PITTSBURGH — At 5:24 p.m. on the first Friday of Lent, the Immaculate Heart of Mary Church runs out of fish.
A disappointed line of Catholics and non-Catholics alike fills the small basement area beneath the picturesque late 19th century church atop the city’s Polish Hill neighborhood. A few file out the door, but many remain, ready to try out some other goodies, such as homemade pierogies or haluska, an Eastern European noodle dish. Others stick around to chat with neighbors, friends and strangers.
This same scene takes place at countless churches, fire halls and businesses across the Pittsburgh region; it’s fish fry season. The fish fries are tied to Lent — the roughly six-week period starting on Ash Wednesday that is associated with preparing for Easter and giving things up, particularly meat.
“This is the first Friday of Lent. Probably next week they won’t run out until later, they’ll know,” says Hollen Barmer, a technical writer at Carnegie Mellon University, who is arguably the foremost fish fry expert in the Pittsburgh area.
Barmer, an 18-year Pittsburgh resident via Memphis, has been attending fish fries for a decade and hits at least a dozen each year. Barmer would fit in perfectly in Seattle, driving from fish fry to fish fry in a Subaru with a reusable container for her food as an alternative to styrofoam containers.
Barmer’s love of the fish fry led her to create a map of the hundreds of gatherings throughout the region. It started as a Google Map in 2012, borrowing heavily from listings in the Pittsburgh Catholic Newspaper and later populated by submissions from other fish fry aficionados over social media. As the popularity of the map grew, Barmer wanted to do more with it.
To advance the technology, she joined up with a group called Code for Pittsburgh. Christian Gass, an urban planner by training whose career has shifted more into high-tech mapping, was instrumental in putting together the map.
RELATED: 2018 Pittsburgh Lenten Fish Fry Map
Together with volunteers and other helpers, they held “data entry parties,” taking all the information from Barmer’s rough Google map and spreadsheets and turning them into a full-fledged database and more detailed map.
“Last year was a huge lift, but this year was relatively small,” Gass said. Last year the map had to be built from scratch. This year, and in the future, most of the work will be verifying existing fish fries and adding new ones.
The original Google Map included big blocks of text describing each fish fry. One of the most important features the new map — which uses technology from Leaflet, Mapbox, Stamen Design and OpenStreetMap — allows users search and filter data to find out things like whether fish fries have homemade pierogies or alcohol. This year there are 211 verified fish fries on the map.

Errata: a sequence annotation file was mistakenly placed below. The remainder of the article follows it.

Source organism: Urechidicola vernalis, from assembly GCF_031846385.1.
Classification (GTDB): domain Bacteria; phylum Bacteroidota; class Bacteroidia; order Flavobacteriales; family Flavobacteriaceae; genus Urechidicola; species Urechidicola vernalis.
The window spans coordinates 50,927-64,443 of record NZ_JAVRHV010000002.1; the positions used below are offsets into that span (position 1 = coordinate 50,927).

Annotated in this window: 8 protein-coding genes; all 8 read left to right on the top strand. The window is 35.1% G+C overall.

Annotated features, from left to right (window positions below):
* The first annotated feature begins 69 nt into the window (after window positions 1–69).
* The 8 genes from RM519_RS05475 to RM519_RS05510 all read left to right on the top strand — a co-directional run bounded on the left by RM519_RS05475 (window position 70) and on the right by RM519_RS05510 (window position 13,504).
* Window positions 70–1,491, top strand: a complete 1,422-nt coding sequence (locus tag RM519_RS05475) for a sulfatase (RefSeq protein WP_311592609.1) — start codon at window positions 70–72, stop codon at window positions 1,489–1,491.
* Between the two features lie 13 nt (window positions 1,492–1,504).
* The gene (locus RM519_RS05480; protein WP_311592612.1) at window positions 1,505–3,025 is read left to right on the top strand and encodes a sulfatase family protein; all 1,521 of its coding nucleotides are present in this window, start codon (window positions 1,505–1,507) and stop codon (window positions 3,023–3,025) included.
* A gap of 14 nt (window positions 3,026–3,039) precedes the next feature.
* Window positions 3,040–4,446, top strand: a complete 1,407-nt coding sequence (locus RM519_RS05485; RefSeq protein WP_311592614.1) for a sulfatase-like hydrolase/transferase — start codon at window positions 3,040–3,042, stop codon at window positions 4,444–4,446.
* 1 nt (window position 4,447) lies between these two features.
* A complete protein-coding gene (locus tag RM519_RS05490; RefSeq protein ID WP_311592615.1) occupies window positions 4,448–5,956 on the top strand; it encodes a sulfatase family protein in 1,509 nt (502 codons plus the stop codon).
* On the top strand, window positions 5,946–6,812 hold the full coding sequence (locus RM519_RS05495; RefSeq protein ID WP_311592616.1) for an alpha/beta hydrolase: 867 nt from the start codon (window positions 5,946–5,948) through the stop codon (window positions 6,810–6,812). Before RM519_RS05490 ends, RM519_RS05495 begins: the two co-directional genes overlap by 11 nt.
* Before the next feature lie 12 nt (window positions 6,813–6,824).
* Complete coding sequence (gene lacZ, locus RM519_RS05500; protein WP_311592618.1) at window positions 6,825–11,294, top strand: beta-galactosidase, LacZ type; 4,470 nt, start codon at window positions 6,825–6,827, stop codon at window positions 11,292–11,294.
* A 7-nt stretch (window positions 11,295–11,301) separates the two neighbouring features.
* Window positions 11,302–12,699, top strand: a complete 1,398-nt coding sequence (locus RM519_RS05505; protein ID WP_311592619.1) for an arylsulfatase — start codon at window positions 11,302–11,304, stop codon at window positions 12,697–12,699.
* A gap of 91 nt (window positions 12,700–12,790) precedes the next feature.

“There is something special about every single one,” Barmer says of the fish fries. “Sometimes it’s the food, and sometimes it’s the people, sometimes it’s the artwork.”
Fish fries are popular in various regions in the Eastern U.S., specifically in areas with significant Catholic populations. But they were foreign to my colleague Taylor Soper and me, a couple of West Coast non-Catholics. So obviously, we had to dive in.
Our first stop was Immaculate Heart of Mary, one of Barmer’s personal favorites. A group of volunteers turned out fried cod loin sandwiches, pierogies, mac and cheese, haluska, soup and a variety of homemade desserts. The age range of people enjoying the tradition on this day extended from Gen A to Gen Z.
We got pretty much everything on the menu. Taylor and I agreed that the mac and cheese was the best item we ordered, and the pierogies were delicious as well. Barmer picked this spot, a regular fish fry haunt for her, specifically because of the pierogies.
“The pierogies are definitely the pièce de résistance at Immaculate Heart and are on par with other churches’ homemade pierogies — bonus for butteriness,” Barmer said.
One of our guests recommended we get a tour of the church above, and Father Mark Thomas was more than happy to oblige. A couple of other fish fry patrons tagged along. Ascending the dark flights of stairs above the fish fry, the massive cathedral was breathtaking. The high ceilings, stained glass windows and relics from Pope John Paul II come together to form a quintessential big Catholic church. Built in 1896, it can hold more than 1,000 people. But Thomas tells us attendance has dwindled in recent decades, as the city’s population has declined.
Thomas was born and raised in the Pittsburgh area, and he has been a pastor at Immaculate Heart of Mary for two years. The fish fries, he said, help finance other church events and bring people together.